Potholes on the Clywedog River by Dewi Roberts

If the pothole continues to erode overtime then eventually neighbouring potholes may coalesce which can lead to the development of an inner channel through which water can flow and produce areas of sculpted rock.

Abergwesyn Common by Dewi Roberts

Other factors that play a role in the formation of potholes will be the type of rock over which the river flows and the presence of joints, veins or dykes. The bedrock topography will have an influence on flow and turbidity and joints can lead to block quarrying which may limit the length of time available for pothole formation.

A thoroughly enjoyable talk especially as we were taken under the water to see the process at work.

Dewi along with Stephen Tooth and Hywel Griffiths have produced a book entitled:

River and the Rock, The - River Potholes of Wales

ISBN: 9781845278878

This should prove a very interesting read and the photography will be superb.

Dewi also has an exhibition at The Aberystwyth Arts centre:

Hydro Psyche

Wed 17 May 2023 to Sun 23 July 2023

“Inspired by the Rheidol, Ystwyth, Dulas and other Welsh rivers, Hydro Psyche explores the benefits of re-connecting with nature. A collaborative project by painter Karen Pearce, photographer and videographer Dewi Roberts and writer and performer Liz Pearce that fuses paintings, film, photography and sound to celebrate the beauty and power of rivers and the life within them.”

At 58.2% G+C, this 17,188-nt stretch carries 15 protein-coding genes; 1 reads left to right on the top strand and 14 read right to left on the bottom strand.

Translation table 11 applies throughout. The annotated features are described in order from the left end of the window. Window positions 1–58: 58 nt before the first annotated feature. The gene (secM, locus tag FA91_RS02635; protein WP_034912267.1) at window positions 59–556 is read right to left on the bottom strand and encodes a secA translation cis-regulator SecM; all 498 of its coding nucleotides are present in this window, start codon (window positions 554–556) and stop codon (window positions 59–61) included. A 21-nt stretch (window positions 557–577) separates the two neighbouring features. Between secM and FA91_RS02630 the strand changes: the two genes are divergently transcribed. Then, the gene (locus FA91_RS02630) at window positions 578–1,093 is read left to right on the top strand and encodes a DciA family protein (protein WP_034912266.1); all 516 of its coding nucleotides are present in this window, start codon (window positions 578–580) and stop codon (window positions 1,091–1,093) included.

Wednesday 19th April 2023

The last talk which was given by Chris Darmon was on the geology of the Canary Islands. Chris has led and will be leading further field trips to the Islands. More can be found about his field excursions at

The Canary Islands are a group of seven main volcanic Islands located off the north-west coast of Africa trending in a south-west to north-east direction. They are located on ancient oceanic crust of the African plate and are a good example of intra-plate volcanism. The ages of the islands varies between the youngest El Hierro at 1.12Ma in the south west to Fuerteventura at 20.6Ma in the north east. It has been suggested that like the volcanism in Hawaii the islands have been produced by the presence of a volcanic plume over which the African plate moves in a direction from west to east although other ideas have been put forward and the topic is controversial.

Lava flow Lanzarote with columnar jointing by Chris Simpson MWGC